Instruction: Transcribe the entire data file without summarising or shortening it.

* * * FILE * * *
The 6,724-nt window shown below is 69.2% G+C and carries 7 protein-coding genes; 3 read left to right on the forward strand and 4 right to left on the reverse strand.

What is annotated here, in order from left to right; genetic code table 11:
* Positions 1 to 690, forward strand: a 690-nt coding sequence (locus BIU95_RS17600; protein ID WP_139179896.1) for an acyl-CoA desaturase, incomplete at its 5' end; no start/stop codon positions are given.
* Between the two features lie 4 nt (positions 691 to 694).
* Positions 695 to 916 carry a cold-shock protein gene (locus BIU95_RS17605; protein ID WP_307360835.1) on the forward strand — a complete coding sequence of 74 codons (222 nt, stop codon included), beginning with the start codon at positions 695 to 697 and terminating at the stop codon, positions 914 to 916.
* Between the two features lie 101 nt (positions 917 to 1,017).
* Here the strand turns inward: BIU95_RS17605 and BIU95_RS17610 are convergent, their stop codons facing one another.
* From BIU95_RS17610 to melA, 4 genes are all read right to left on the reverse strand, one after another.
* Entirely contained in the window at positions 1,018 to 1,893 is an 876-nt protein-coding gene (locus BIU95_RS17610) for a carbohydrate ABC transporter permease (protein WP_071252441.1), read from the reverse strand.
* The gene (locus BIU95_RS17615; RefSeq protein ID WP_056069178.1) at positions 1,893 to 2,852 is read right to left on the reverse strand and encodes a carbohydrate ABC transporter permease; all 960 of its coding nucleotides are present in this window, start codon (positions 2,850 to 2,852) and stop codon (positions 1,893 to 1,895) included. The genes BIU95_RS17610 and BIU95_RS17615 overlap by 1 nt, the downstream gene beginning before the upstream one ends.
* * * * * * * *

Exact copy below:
The 6,724-nt window shown below is 69.2% G+C and carries 7 protein-coding genes; 3 read left to right on the forward strand and 4 right to left on the reverse strand.

What is annotated here, in order from left to right; genetic code table 11:
* Positions 1 to 690, forward strand: a 690-nt coding sequence (locus BIU95_RS17600; protein ID WP_139179896.1) for an acyl-CoA desaturase, incomplete at its 5' end; no start/stop codon positions are given.
* Between the two features lie 4 nt (positions 691 to 694).
* Positions 695 to 916 carry a cold-shock protein gene (locus BIU95_RS17605; protein ID WP_307360835.1) on the forward strand — a complete coding sequence of 74 codons (222 nt, stop codon included), beginning with the start codon at positions 695 to 697 and terminating at the stop codon, positions 914 to 916.
* Between the two features lie 101 nt (positions 917 to 1,017).
* Here the strand turns inward: BIU95_RS17605 and BIU95_RS17610 are convergent, their stop codons facing one another.
* From BIU95_RS17610 to melA, 4 genes are all read right to left on the reverse strand, one after another.
* Entirely contained in the window at positions 1,018 to 1,893 is an 876-nt protein-coding gene (locus BIU95_RS17610) for a carbohydrate ABC transporter permease (protein WP_071252441.1), read from the reverse strand.
* The gene (locus BIU95_RS17615; RefSeq protein ID WP_056069178.1) at positions 1,893 to 2,852 is read right to left on the reverse strand and encodes a carbohydrate ABC transporter permease; all 960 of its coding nucleotides are present in this window, start codon (positions 2,850 to 2,852) and stop codon (positions 1,893 to 1,895) included. The genes BIU95_RS17610 and BIU95_RS17615 overlap by 1 nt, the downstream gene beginning before the upstream one ends.